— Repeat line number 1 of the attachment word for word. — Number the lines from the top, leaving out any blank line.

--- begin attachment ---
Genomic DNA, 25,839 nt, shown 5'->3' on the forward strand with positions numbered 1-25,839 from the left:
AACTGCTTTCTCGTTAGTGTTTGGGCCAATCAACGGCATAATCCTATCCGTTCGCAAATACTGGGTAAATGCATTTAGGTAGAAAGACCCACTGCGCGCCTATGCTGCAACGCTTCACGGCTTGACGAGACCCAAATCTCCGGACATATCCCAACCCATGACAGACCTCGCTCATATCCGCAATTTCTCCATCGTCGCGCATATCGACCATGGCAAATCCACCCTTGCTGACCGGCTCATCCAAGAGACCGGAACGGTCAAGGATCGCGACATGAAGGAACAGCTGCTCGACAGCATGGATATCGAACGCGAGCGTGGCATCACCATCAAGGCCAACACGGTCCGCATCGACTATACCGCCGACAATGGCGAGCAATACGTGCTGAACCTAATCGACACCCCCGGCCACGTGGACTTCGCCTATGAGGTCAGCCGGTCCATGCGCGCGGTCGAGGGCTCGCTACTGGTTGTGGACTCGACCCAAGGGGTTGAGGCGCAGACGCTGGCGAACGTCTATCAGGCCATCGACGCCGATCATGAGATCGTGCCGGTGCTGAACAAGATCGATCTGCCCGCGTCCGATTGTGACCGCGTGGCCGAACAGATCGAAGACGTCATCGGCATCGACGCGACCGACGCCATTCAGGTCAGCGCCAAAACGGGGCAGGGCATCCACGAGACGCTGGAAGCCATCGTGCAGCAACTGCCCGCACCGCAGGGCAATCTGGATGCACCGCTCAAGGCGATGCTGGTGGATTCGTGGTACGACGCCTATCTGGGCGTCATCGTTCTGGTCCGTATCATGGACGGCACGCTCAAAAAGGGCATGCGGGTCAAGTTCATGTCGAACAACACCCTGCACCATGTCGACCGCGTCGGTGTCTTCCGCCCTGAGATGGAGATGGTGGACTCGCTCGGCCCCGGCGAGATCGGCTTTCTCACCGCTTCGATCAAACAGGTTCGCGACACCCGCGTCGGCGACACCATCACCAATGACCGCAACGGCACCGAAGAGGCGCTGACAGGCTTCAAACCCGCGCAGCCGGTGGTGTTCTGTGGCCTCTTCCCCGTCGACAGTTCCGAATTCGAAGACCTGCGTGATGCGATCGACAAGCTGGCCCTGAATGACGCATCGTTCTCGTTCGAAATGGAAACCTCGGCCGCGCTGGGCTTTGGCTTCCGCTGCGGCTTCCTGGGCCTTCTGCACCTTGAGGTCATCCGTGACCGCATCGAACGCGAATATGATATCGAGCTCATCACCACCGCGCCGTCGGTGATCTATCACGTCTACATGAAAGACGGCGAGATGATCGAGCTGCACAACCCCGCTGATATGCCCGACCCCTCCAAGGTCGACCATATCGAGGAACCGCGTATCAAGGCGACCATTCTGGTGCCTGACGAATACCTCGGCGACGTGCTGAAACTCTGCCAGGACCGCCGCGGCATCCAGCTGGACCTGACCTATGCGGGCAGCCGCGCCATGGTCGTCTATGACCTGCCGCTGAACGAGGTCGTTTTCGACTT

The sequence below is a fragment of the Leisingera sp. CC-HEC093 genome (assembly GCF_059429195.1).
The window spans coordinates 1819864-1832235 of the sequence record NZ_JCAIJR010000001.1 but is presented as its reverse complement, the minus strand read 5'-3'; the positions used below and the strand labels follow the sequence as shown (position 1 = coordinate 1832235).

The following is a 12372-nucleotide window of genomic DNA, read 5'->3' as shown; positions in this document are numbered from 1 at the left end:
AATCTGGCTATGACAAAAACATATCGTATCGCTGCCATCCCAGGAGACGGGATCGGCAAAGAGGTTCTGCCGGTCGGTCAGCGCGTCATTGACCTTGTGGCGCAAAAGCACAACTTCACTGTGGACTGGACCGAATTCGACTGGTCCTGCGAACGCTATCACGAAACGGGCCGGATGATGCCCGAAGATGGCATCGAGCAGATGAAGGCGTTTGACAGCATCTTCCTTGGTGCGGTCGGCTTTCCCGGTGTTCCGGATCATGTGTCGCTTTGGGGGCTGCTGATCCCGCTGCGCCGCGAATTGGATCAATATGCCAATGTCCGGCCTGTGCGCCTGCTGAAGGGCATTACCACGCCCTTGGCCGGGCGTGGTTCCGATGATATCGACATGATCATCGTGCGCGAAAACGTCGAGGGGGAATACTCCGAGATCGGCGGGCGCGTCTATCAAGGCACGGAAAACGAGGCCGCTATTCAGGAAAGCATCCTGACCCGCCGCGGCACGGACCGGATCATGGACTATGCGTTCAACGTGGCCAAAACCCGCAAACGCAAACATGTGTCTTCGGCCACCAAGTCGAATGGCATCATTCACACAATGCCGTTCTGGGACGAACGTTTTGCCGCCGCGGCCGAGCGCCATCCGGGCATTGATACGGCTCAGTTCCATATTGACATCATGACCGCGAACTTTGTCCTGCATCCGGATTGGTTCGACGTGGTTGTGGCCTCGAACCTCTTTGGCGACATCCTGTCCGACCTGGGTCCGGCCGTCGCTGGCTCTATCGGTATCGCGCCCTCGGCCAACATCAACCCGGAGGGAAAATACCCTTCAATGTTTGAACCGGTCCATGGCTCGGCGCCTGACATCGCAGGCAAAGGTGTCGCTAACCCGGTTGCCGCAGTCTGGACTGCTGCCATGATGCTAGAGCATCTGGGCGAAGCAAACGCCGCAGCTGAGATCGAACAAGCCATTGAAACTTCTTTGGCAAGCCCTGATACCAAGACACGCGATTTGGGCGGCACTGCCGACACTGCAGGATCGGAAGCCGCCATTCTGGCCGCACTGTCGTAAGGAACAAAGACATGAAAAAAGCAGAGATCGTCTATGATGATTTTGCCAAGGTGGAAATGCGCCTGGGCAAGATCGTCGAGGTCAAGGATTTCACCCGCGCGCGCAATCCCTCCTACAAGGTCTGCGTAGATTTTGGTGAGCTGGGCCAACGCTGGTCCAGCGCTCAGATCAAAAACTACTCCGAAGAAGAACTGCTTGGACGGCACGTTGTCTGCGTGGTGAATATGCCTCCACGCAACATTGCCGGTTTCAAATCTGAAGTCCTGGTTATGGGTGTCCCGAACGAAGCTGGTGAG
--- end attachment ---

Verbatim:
Genomic DNA, 25,839 nt, shown 5'->3' on the forward strand with positions numbered 1-25,839 from the left: